A sense of place isn’t always necessary for a sitcom, but the best ones contain jokes that grow from their setting. Workplace comedies have bars, offices, and local government departments that often come together best after a season or two of casual definition. Comedy Central’s sunny South Side has half a city, yet finds its heart immediately. Creators and writers Bashir Salahuddin and Diallo Riddle tap into their locale and unleash just a little of its comic potential to hilarious results. It helps that they’re walking the walk. They show up in their own locally-shot series as a cop and a lawyer, respectively, in addition to their behind-the-scenes duties. Their heavy involvement is just one sign of the close-knit production that makes South Side one of the year’s most exciting and accessible comedies.
Bashir’s brother (also a show co-creator) Sultan stars as Simon who, along with K (Kareme Young), recently graduated Kennedy-King College and works as a rental furniture repo man for K’s twin Q (Quincy Young) at Rent-T-Own. The store and the cops have a tenuous relationship as both sides try to make their money and keep shenanigans to a minimum. The pairs of brothers are exceptional and Chandra Russell, who plays Bashir’s partner and also serves as a writer, is another breakout. Come to think of it, there are few in the cast who don’t stand out as funny, energetic voices that should’ve been dominating comedy a long time ago.
The Youngs are masters of the soft-spoken deadpan. In a heated conversation, one might turn to a customer and dryly explain, “Sorry, ma’am, but my brother’s a bitch.” Kareme is the nerdy, space-obsessed foil to Sultan’s slick fast-talker, while Quincy kicks off episode-opening employee meetings with droll requests that never fail to get a laugh. Russell’s chaotic horny aura flusters Bashir’s constantly put-upon stick in the mud. But Bashir even gets his own musical moments scattered throughout the season. It’s a show of buzzing balance where partnerships are always unlikely, but where everything fits into its intimate tone.
The show is filled with endearing hometown references like wimpy-sounding suburbs, wacky-sounding rap names, name-dropped colleges and restaurants (a whole episode is spent attempting to replicate Harold’s sauce), and the most Chicago thing of all, corruption. Simon and K learn in the pilot to exploit the systems around them instead of trying to escape into bougie new ones. This spin on the climber story engine works wonders because everyone’s goals are just so realistic. The show has a scheming, anti-establishment It’s Always Sunny in Philadelphia energy that uses the madcap ambitions of its central characters to fuel its episodes. These aren’t even get-rich-quick schemes; South Side’s characters are happy with pay-my-damn-bills schemes. After a small boon, Simon’s co-worker erupts in excitement: “I’m gonna take a weekend trip to Milwaukee!”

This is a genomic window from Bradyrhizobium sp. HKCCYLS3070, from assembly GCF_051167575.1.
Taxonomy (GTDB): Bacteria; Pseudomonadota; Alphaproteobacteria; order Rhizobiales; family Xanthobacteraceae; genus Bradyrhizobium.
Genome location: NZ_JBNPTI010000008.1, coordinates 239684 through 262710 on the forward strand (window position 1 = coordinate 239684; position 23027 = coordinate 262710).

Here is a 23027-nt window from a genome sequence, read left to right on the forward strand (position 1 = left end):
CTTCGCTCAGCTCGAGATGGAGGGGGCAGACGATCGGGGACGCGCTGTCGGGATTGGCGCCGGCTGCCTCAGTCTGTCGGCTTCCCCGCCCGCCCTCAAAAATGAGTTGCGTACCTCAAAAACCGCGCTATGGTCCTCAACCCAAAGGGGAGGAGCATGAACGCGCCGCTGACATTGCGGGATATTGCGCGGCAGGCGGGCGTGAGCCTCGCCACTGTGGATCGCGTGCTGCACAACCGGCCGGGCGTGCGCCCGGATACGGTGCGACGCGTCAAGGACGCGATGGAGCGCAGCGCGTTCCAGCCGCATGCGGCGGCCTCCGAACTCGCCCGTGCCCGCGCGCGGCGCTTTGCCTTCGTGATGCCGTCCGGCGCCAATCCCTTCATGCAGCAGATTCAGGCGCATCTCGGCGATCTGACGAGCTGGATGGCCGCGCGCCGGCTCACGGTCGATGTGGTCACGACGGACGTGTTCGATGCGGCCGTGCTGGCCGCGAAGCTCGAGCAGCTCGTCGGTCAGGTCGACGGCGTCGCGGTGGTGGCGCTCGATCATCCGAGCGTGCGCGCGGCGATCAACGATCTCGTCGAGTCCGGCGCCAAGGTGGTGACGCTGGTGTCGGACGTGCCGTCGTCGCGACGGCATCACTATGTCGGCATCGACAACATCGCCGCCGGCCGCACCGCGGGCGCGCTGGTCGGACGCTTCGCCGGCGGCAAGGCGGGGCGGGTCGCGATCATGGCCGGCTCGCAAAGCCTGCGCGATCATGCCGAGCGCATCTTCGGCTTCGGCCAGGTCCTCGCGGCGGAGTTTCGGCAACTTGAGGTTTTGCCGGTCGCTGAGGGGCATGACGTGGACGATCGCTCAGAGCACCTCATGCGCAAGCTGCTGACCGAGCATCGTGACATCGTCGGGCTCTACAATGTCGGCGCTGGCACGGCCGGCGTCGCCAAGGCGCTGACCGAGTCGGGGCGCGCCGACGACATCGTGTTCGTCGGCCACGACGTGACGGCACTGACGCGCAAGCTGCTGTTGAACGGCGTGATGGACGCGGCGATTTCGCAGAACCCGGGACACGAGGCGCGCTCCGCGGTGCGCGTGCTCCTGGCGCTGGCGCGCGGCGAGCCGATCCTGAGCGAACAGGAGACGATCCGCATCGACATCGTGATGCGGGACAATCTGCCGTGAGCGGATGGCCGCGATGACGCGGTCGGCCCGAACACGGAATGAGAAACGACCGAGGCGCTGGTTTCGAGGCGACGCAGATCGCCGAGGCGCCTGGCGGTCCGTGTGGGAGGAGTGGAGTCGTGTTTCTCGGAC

That’s just one of the ways South Side hilariously undercuts traditional workplace sitcom jokes as it carves out its comedy niche. The writers love showing off their acrobatic talent of bouncing between the poles of high and lowbrow, dazzling with flashes of surrealism. When an old woman films an arrest at a retirement home with a full-ass camcorder, it’s clear that Salahuddin and Riddle are here to inject cleverness into every situation imaginable. A mean old civil rights activist shares a name with Chicago’s corrupt Circuit Court Clerk. Jeff Tweedy shows up to help record a song, only for it to be replaced by a terrible trap remix.
Director Michael Blieden not adds variety to the show with intercut segments and throwaway gags, but gets Englewood’s beauty and all the warm signifiers of Chicago that link it to its self-serious crosstown cousin Easy. Wrought iron fences surround the bungalows and two-flats; CTA buses drive by, then serve as settings for chase scenes; the camera rises past an elevated train track. It feels like home, and not just because I live in the city. It meets everyone in the basement, at the store, on the job. Capping episodes with hilariously wrong news reports says what the rest of the episodes show: there’s a wide gulf between perception and experience.
I blew through the first season’s ten episodes. Even if their A and B-plots don’t always match up as thematically as hoped (and some jokes feel like placeholders for better-written alternatives that never materialized), there’s always something in each episode to keep you hooked and keep you surprised. Maybe it’s Lil Rel Howery running a barbershop in a basement; maybe it’s Kel Mitchell getting hit by a truck full of meatballs. South Side isn’t here to play in Atlanta’s haunting surrealism or find pathos with its imperfect families, and that’s just fine. It’s wild, weird, and 100% worth visiting on its own merits.
South Side premieres Wednesday, July 24th on Comedy Central.
Jacob Oller is a film and TV critic whose writing has appeared in The Guardian, The Hollywood Reporter, Vanity Fair, Interview Magazine, Playboy, SYFY WIRE, Forbes, them, and other publications. He lives in Chicago with his two cats and a never-ending to-do list of things to watch. He likes them (the cats and the list) most of the time. You can follow him on Twitter here: @jacoboller.